Hospiscare was delighted to hold its 35th year anniversary Compassion in End of Life Care Symposium at Reed Hall, University of Exeter last week. Over 50 people from a variety of backgrounds attended to hear Chris Pointon, lead for the international #hellomynameis campaign, speak of the impact of personal relationships and human to human contacts that make all the difference to people who are living with, and dying from, a terminal illness. Chris also moved the audience with the story of his wife Dr Kate Granger, who started the campaign before she died.
The symposium also featured Hospiscare patient Kirsty List’s mother, Debbie Merrett, who talked about her daughter’s care and legacy alongside Hospiscare’s Dr Becky Baines and nurses Rachel Willmott and Tania Davies, who cared for Kirsty.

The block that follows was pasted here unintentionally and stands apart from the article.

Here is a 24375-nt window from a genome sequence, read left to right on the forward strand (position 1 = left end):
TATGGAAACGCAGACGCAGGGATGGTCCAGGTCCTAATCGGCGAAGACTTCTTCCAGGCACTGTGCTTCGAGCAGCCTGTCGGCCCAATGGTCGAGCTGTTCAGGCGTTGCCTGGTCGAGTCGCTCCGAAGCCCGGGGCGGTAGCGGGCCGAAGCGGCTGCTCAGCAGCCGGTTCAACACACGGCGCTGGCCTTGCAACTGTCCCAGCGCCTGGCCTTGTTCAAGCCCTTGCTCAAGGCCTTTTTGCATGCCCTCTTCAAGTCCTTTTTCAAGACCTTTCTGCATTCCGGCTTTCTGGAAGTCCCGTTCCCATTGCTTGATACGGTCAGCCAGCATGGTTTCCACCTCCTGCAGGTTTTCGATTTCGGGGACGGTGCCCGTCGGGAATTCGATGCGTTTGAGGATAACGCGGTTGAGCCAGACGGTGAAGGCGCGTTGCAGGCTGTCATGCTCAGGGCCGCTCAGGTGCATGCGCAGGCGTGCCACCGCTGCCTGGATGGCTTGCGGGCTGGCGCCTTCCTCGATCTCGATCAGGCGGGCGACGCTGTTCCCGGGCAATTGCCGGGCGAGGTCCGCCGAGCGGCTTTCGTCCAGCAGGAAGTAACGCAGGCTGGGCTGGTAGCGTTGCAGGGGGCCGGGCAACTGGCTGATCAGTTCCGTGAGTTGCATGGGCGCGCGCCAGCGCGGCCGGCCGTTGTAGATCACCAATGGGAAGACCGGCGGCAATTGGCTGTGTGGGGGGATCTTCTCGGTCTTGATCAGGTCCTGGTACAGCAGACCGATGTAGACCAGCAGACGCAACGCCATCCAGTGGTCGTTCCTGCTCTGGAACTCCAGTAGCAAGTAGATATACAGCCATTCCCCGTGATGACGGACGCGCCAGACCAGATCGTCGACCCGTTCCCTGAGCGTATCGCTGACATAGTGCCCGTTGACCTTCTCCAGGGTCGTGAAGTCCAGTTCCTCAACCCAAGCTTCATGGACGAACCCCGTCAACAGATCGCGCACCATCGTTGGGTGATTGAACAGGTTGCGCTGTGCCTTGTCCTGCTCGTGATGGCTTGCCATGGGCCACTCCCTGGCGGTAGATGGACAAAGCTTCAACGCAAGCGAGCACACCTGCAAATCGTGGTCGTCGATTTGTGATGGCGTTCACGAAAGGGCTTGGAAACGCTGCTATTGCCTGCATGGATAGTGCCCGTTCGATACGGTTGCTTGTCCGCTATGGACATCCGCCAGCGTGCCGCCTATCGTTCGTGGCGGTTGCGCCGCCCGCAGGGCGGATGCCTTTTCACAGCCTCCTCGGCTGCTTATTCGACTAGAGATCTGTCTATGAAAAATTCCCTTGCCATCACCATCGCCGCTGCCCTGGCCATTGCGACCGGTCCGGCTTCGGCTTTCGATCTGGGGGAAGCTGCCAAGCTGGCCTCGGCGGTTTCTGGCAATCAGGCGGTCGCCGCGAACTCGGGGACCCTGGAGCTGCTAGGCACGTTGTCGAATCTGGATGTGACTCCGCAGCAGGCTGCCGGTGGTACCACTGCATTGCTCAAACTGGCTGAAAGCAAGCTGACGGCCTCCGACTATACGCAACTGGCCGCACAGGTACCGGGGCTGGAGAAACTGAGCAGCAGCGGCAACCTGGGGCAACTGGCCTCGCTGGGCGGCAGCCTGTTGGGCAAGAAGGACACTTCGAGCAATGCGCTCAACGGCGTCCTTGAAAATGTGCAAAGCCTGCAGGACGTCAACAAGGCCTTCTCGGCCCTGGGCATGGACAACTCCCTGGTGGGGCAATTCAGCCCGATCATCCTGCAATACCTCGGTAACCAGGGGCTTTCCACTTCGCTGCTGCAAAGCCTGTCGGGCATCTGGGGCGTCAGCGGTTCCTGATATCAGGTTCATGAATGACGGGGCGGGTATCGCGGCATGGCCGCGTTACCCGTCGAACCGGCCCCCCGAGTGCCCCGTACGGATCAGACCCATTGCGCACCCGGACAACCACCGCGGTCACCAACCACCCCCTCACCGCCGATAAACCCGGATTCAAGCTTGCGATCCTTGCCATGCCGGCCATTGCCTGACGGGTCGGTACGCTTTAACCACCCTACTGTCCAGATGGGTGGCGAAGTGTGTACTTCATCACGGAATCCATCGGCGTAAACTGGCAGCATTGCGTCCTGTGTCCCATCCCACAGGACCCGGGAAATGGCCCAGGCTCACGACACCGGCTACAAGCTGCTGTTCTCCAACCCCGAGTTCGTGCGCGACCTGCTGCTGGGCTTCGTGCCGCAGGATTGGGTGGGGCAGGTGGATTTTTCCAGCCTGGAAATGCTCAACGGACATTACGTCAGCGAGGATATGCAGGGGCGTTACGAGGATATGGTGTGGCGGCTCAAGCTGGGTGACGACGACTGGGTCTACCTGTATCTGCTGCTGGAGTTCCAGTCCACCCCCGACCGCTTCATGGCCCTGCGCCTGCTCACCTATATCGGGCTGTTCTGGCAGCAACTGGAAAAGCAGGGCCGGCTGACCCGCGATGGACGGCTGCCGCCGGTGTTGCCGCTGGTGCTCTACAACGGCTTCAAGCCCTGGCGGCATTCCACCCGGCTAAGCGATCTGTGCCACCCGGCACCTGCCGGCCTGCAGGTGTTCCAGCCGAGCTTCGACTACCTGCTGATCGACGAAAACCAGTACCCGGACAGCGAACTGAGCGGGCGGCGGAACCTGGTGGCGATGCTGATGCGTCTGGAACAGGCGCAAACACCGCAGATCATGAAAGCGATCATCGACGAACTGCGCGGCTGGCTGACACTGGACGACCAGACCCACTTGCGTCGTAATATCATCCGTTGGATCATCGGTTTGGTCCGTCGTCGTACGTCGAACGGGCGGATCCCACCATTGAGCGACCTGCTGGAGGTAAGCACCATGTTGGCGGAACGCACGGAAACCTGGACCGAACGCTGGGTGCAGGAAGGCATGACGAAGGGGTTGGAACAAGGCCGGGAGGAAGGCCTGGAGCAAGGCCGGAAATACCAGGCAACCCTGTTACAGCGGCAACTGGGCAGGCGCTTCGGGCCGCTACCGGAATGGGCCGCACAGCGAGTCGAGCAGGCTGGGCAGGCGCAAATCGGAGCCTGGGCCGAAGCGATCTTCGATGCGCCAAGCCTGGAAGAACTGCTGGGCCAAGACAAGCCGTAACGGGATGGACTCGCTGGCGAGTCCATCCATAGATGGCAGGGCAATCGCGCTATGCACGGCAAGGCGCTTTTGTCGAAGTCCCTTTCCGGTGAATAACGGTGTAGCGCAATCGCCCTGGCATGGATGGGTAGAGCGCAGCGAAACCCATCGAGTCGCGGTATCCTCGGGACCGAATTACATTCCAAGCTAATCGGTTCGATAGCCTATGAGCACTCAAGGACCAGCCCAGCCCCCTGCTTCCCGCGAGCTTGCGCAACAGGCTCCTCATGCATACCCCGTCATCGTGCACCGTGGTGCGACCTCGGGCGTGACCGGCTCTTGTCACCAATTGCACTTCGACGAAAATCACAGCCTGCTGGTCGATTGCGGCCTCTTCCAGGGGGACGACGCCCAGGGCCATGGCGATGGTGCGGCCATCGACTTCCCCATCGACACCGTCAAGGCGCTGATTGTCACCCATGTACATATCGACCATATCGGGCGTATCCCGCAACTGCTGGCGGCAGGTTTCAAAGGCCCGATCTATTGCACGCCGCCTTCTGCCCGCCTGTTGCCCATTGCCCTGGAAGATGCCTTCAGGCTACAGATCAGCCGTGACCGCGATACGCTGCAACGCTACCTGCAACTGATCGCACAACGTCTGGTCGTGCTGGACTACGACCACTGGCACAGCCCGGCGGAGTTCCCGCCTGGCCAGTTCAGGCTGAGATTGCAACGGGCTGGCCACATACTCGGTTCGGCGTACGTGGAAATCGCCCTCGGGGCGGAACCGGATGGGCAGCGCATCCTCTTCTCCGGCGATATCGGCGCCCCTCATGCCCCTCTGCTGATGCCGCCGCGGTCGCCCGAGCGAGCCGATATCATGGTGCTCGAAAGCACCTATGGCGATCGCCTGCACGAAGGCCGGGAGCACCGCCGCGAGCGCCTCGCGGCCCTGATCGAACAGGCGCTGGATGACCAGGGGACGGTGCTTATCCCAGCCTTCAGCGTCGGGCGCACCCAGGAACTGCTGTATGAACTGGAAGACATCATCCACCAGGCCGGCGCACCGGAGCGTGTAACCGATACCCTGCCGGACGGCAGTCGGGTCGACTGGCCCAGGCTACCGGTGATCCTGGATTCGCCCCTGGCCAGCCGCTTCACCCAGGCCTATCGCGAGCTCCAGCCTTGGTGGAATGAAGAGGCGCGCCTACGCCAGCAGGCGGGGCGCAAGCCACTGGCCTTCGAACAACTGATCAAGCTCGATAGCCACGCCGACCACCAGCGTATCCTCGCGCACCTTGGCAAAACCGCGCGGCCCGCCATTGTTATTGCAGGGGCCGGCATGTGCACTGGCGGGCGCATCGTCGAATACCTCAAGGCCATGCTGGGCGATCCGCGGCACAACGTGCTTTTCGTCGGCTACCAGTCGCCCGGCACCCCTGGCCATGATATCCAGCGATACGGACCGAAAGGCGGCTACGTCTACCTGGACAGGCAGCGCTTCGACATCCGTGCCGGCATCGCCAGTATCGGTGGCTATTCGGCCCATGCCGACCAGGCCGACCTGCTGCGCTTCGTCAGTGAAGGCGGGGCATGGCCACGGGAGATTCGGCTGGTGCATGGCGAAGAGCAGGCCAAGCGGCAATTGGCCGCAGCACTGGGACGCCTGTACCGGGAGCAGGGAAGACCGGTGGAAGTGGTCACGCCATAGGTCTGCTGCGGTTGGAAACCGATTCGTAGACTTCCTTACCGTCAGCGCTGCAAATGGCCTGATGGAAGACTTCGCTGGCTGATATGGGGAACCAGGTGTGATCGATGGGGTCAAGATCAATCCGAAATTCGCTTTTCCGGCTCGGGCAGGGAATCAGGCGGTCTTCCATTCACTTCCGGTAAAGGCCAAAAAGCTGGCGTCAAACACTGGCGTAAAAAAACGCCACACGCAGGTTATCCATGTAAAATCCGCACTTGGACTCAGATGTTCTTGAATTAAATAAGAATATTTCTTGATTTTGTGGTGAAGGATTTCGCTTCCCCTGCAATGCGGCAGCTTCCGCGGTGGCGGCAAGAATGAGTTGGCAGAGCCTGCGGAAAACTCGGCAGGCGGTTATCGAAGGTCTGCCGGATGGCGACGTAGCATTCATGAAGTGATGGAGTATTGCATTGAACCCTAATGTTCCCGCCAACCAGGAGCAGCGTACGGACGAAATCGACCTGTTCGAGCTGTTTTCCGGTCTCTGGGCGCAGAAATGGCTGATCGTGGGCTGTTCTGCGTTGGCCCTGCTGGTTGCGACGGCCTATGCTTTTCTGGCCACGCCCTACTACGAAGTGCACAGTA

Tina Naldrett, Director of Care, said: “The opportunity to pause and think about compassion, which is a part of what we do every day here at Hospiscare, is so important. We want to know that we are getting it right for people in all of their unique circumstances. It matters to us that care is personal and supportive to people and their family and friends. We always want to hear about good practice that we can include in the way we work. This symposium was a chance to hear from people who have lived through it, and I will be using some of their wisdom in my own conversations with staff and patients.
“It is so generous of Chris to make a stop off on his international tour, and we thank Debbie for sharing something so personal to her.”
The symposium included an evening at Searle House with a resounding performance by the Hospiscare Choir celebrating the #hellomynameis campaign. Candles were also lit as a gesture of thanks to all those who are compassionate and make a difference every day to someone’s life.